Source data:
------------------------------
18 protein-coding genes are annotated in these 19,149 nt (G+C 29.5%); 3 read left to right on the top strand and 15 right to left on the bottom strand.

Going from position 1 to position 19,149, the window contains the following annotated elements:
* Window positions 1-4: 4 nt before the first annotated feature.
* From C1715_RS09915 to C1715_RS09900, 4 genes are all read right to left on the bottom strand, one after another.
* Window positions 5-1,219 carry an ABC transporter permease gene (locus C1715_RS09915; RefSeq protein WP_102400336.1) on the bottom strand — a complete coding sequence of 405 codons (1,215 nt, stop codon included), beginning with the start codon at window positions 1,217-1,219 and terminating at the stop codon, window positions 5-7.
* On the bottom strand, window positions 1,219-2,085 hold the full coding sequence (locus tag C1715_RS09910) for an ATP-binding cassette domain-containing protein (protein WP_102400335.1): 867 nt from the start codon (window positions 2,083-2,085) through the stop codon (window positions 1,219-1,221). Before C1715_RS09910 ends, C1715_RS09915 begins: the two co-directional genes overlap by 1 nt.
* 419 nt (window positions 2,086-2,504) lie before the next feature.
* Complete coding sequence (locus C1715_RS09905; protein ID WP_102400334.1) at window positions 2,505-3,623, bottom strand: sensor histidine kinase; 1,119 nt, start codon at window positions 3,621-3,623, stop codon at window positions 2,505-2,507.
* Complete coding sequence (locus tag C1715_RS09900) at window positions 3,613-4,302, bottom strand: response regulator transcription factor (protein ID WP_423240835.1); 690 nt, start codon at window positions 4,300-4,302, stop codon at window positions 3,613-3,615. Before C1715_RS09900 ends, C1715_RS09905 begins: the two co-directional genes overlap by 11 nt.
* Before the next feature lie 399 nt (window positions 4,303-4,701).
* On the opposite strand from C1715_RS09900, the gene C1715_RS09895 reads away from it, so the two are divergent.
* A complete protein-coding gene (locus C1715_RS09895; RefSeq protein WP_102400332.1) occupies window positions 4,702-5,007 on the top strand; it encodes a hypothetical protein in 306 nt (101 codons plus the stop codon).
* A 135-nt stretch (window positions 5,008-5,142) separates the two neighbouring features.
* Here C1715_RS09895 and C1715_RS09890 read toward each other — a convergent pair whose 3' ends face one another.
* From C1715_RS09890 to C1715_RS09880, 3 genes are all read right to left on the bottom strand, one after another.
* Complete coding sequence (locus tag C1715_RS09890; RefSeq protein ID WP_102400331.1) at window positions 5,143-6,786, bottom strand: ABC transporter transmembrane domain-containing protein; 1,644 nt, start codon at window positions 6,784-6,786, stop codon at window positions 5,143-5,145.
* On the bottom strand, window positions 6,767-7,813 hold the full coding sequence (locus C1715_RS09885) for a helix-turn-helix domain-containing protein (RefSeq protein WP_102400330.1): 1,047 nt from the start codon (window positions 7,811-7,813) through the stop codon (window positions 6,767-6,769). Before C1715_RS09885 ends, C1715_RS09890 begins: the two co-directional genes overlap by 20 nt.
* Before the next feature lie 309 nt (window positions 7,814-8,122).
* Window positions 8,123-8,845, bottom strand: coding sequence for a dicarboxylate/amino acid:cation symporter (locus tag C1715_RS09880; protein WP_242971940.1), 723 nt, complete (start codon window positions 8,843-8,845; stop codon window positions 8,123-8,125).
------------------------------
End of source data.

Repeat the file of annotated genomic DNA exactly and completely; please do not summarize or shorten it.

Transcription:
18 protein-coding genes are annotated in these 19,149 nt (G+C 29.5%); 3 read left to right on the top strand and 15 right to left on the bottom strand.

Going from position 1 to position 19,149, the window contains the following annotated elements:
* Window positions 1-4: 4 nt before the first annotated feature.
* From C1715_RS09915 to C1715_RS09900, 4 genes are all read right to left on the bottom strand, one after another.
* Window positions 5-1,219 carry an ABC transporter permease gene (locus C1715_RS09915; RefSeq protein WP_102400336.1) on the bottom strand — a complete coding sequence of 405 codons (1,215 nt, stop codon included), beginning with the start codon at window positions 1,217-1,219 and terminating at the stop codon, window positions 5-7.
* On the bottom strand, window positions 1,219-2,085 hold the full coding sequence (locus tag C1715_RS09910) for an ATP-binding cassette domain-containing protein (protein WP_102400335.1): 867 nt from the start codon (window positions 2,083-2,085) through the stop codon (window positions 1,219-1,221). Before C1715_RS09910 ends, C1715_RS09915 begins: the two co-directional genes overlap by 1 nt.
* 419 nt (window positions 2,086-2,504) lie before the next feature.
* Complete coding sequence (locus C1715_RS09905; protein ID WP_102400334.1) at window positions 2,505-3,623, bottom strand: sensor histidine kinase; 1,119 nt, start codon at window positions 3,621-3,623, stop codon at window positions 2,505-2,507.
* Complete coding sequence (locus tag C1715_RS09900) at window positions 3,613-4,302, bottom strand: response regulator transcription factor (protein ID WP_423240835.1); 690 nt, start codon at window positions 4,300-4,302, stop codon at window positions 3,613-3,615. Before C1715_RS09900 ends, C1715_RS09905 begins: the two co-directional genes overlap by 11 nt.
* Before the next feature lie 399 nt (window positions 4,303-4,701).
* On the opposite strand from C1715_RS09900, the gene C1715_RS09895 reads away from it, so the two are divergent.
* A complete protein-coding gene (locus C1715_RS09895; RefSeq protein WP_102400332.1) occupies window positions 4,702-5,007 on the top strand; it encodes a hypothetical protein in 306 nt (101 codons plus the stop codon).
* A 135-nt stretch (window positions 5,008-5,142) separates the two neighbouring features.
* Here C1715_RS09895 and C1715_RS09890 read toward each other — a convergent pair whose 3' ends face one another.
* From C1715_RS09890 to C1715_RS09880, 3 genes are all read right to left on the bottom strand, one after another.
* Complete coding sequence (locus tag C1715_RS09890; RefSeq protein ID WP_102400331.1) at window positions 5,143-6,786, bottom strand: ABC transporter transmembrane domain-containing protein; 1,644 nt, start codon at window positions 6,784-6,786, stop codon at window positions 5,143-5,145.
* On the bottom strand, window positions 6,767-7,813 hold the full coding sequence (locus C1715_RS09885) for a helix-turn-helix domain-containing protein (RefSeq protein WP_102400330.1): 1,047 nt from the start codon (window positions 7,811-7,813) through the stop codon (window positions 6,767-6,769). Before C1715_RS09885 ends, C1715_RS09890 begins: the two co-directional genes overlap by 20 nt.
* Before the next feature lie 309 nt (window positions 7,814-8,122).
* Window positions 8,123-8,845, bottom strand: coding sequence for a dicarboxylate/amino acid:cation symporter (locus tag C1715_RS09880; protein WP_242971940.1), 723 nt, complete (start codon window positions 8,843-8,845; stop codon window positions 8,123-8,125).